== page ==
The salesperson can use a touchscreen as a tool to share items that are in the “endless aisle,” – products available but not physically in the store. In addition, the touchscreen can be a useful aid in retail clienteling.

Although Millennials are known to be rather aloof with salespeople and prefer a do-it-yourself approach to shopping, they do share purchase decisions and seek input from friends and perceived experts when shopping.

So, an associate might find something within the “endless aisle” and share it with the customer by physically handing him or her the screen. Customers could then add the suggestion to a cart or wish list, or begin a consultative conversation with the salesperson if the product didn’t quite hit the mark. At best, it’s a sale; at worst, it’s a solid conversation starter.

 

Supporting in-house mobile technology allows retailers to adapt readily to shopping preferences of consumers accustomed to taking control over their experience with online shopping.

Many shoppers complain of overbearing associates – when those salespeople have actually been trained to do many of the behaviors the customer finds annoying. By providing a mobile option, retailers are offering an alternative that will facilitate customer engagement in-store,  yet has more of the independence many of today’s shoppers want.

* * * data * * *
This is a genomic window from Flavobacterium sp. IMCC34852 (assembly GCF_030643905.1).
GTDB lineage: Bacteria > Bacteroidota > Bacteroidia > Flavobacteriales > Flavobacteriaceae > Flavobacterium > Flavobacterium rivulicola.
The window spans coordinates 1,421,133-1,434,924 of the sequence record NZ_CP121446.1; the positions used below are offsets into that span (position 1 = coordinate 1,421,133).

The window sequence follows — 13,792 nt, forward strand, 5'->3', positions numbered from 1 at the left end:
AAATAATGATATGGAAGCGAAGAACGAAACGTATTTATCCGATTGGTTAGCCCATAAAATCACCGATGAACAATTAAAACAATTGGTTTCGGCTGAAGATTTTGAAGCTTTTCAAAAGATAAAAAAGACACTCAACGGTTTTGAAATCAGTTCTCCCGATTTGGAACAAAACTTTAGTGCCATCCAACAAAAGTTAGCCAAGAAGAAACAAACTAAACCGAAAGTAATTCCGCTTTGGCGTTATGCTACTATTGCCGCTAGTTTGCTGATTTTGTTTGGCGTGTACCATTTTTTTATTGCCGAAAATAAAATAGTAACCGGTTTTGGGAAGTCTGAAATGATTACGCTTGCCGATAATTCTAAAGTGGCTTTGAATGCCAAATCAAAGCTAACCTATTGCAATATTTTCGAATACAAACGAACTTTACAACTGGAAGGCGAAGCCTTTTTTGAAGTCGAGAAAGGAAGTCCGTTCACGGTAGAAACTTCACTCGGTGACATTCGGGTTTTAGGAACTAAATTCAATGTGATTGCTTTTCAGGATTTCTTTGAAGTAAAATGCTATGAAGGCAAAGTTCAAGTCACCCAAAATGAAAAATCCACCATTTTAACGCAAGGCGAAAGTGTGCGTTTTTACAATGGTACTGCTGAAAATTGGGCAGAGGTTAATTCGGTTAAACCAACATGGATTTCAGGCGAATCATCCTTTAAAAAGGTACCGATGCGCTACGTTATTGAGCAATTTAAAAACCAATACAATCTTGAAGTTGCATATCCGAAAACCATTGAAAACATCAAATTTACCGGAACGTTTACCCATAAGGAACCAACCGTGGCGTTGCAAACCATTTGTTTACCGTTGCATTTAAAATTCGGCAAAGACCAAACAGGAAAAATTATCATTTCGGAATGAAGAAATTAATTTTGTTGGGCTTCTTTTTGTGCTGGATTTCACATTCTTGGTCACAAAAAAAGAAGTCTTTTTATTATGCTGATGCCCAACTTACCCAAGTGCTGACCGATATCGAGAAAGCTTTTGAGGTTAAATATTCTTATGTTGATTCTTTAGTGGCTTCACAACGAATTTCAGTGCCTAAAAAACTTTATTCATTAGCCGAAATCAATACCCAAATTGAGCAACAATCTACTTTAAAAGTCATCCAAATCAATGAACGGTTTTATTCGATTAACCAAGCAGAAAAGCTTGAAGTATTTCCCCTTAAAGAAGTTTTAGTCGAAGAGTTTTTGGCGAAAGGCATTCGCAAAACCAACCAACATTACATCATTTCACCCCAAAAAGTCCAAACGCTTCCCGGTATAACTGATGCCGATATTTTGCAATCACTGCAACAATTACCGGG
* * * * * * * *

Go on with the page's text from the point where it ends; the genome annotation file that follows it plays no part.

Want to learn about mobile POS options from Retail Pro?

Learn more about Retail Pro Prism

 

 

 

Understanding Key Performance Indicators

As a retailer in a competitive marketplace, a major focus should be monitoring the health of your business. For most retailers this means getting a handle on your Key Performance Indicators, or KPIs.

Defining KPIs

A KPI is a metric that is designed to give you a quick snapshot of some aspect of your business. A KPI might be a measure of sales, customer activity, or financial strength.

More than simply a bottom line number, a KPI is usually expressed as a comparison with some other factor. For example, looking at the average sale per customer gives you an understanding of the potential value of each customer.

Which KPIs should I track?